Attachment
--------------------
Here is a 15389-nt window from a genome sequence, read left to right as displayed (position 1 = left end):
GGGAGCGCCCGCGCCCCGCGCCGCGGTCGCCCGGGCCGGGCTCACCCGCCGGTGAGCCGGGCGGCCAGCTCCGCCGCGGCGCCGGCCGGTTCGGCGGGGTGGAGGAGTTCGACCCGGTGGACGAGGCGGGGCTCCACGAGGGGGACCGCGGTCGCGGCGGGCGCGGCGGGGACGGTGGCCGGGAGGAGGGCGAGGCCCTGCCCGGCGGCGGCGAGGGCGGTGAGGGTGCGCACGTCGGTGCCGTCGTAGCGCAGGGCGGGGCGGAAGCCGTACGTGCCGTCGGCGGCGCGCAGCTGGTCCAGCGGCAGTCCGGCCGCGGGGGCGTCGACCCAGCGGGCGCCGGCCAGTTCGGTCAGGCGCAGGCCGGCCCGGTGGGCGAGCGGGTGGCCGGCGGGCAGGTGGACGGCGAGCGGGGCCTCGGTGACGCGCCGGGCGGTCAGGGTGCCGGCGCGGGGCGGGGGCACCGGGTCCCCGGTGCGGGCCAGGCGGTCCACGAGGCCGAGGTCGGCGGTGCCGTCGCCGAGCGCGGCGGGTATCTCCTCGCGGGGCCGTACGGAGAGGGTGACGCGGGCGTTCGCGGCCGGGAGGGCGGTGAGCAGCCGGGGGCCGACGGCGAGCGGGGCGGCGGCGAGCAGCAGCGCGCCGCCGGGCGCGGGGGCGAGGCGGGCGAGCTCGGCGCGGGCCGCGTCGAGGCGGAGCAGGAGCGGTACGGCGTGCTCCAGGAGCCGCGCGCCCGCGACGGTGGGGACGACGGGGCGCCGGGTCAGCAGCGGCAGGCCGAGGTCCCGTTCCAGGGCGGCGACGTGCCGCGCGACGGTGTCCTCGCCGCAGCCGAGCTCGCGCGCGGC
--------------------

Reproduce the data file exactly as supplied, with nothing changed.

Here is a 15389-nt window from a genome sequence, read left to right as displayed (position 1 = left end):
GGGAGCGCCCGCGCCCCGCGCCGCGGTCGCCCGGGCCGGGCTCACCCGCCGGTGAGCCGGGCGGCCAGCTCCGCCGCGGCGCCGGCCGGTTCGGCGGGGTGGAGGAGTTCGACCCGGTGGACGAGGCGGGGCTCCACGAGGGGGACCGCGGTCGCGGCGGGCGCGGCGGGGACGGTGGCCGGGAGGAGGGCGAGGCCCTGCCCGGCGGCGGCGAGGGCGGTGAGGGTGCGCACGTCGGTGCCGTCGTAGCGCAGGGCGGGGCGGAAGCCGTACGTGCCGTCGGCGGCGCGCAGCTGGTCCAGCGGCAGTCCGGCCGCGGGGGCGTCGACCCAGCGGGCGCCGGCCAGTTCGGTCAGGCGCAGGCCGGCCCGGTGGGCGAGCGGGTGGCCGGCGGGCAGGTGGACGGCGAGCGGGGCCTCGGTGACGCGCCGGGCGGTCAGGGTGCCGGCGCGGGGCGGGGGCACCGGGTCCCCGGTGCGGGCCAGGCGGTCCACGAGGCCGAGGTCGGCGGTGCCGTCGCCGAGCGCGGCGGGTATCTCCTCGCGGGGCCGTACGGAGAGGGTGACGCGGGCGTTCGCGGCCGGGAGGGCGGTGAGCAGCCGGGGGCCGACGGCGAGCGGGGCGGCGGCGAGCAGCAGCGCGCCGCCGGGCGCGGGGGCGAGGCGGGCGAGCTCGGCGCGGGCCGCGTCGAGGCGGAGCAGGAGCGGTACGGCGTGCTCCAGGAGCCGCGCGCCCGCGACGGTGGGGACGACGGGGCGCCGGGTCAGCAGCGGCAGGCCGAGGTCCCGTTCCAGGGCGGCGACGTGCCGCGCGACGGTGTCCTCGCCGCAGCCGAGCTCGCGCGCGGC